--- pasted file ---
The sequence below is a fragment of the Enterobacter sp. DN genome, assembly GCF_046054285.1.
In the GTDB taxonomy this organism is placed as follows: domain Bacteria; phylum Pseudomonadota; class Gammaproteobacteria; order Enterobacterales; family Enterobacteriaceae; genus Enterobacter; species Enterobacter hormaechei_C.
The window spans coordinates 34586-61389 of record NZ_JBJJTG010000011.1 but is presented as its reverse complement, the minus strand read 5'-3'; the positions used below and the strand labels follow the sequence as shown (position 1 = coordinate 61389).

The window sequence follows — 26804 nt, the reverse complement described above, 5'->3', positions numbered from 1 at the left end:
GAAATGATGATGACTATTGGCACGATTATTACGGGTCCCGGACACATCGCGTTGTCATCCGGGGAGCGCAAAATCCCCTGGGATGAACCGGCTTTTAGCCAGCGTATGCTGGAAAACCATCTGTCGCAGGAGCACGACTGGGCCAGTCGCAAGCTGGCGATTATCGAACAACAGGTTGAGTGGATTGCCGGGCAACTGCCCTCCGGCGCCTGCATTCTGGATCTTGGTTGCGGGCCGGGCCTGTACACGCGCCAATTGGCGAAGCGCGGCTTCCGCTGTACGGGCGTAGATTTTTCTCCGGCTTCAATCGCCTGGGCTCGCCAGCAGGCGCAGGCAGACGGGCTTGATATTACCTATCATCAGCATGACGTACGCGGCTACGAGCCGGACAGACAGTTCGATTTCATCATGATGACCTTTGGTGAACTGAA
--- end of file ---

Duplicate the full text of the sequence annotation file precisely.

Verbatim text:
The sequence below is a fragment of the Enterobacter sp. DN genome, assembly GCF_046054285.1.
In the GTDB taxonomy this organism is placed as follows: domain Bacteria; phylum Pseudomonadota; class Gammaproteobacteria; order Enterobacterales; family Enterobacteriaceae; genus Enterobacter; species Enterobacter hormaechei_C.
The window spans coordinates 34586-61389 of record NZ_JBJJTG010000011.1 but is presented as its reverse complement, the minus strand read 5'-3'; the positions used below and the strand labels follow the sequence as shown (position 1 = coordinate 61389).

The window sequence follows — 26804 nt, the reverse complement described above, 5'->3', positions numbered from 1 at the left end:
GAAATGATGATGACTATTGGCACGATTATTACGGGTCCCGGACACATCGCGTTGTCATCCGGGGAGCGCAAAATCCCCTGGGATGAACCGGCTTTTAGCCAGCGTATGCTGGAAAACCATCTGTCGCAGGAGCACGACTGGGCCAGTCGCAAGCTGGCGATTATCGAACAACAGGTTGAGTGGATTGCCGGGCAACTGCCCTCCGGCGCCTGCATTCTGGATCTTGGTTGCGGGCCGGGCCTGTACACGCGCCAATTGGCGAAGCGCGGCTTCCGCTGTACGGGCGTAGATTTTTCTCCGGCTTCAATCGCCTGGGCTCGCCAGCAGGCGCAGGCAGACGGGCTTGATATTACCTATCATCAGCATGACGTACGCGGCTACGAGCCGGACAGACAGTTCGATTTCATCATGATGACCTTTGGTGAACTGAA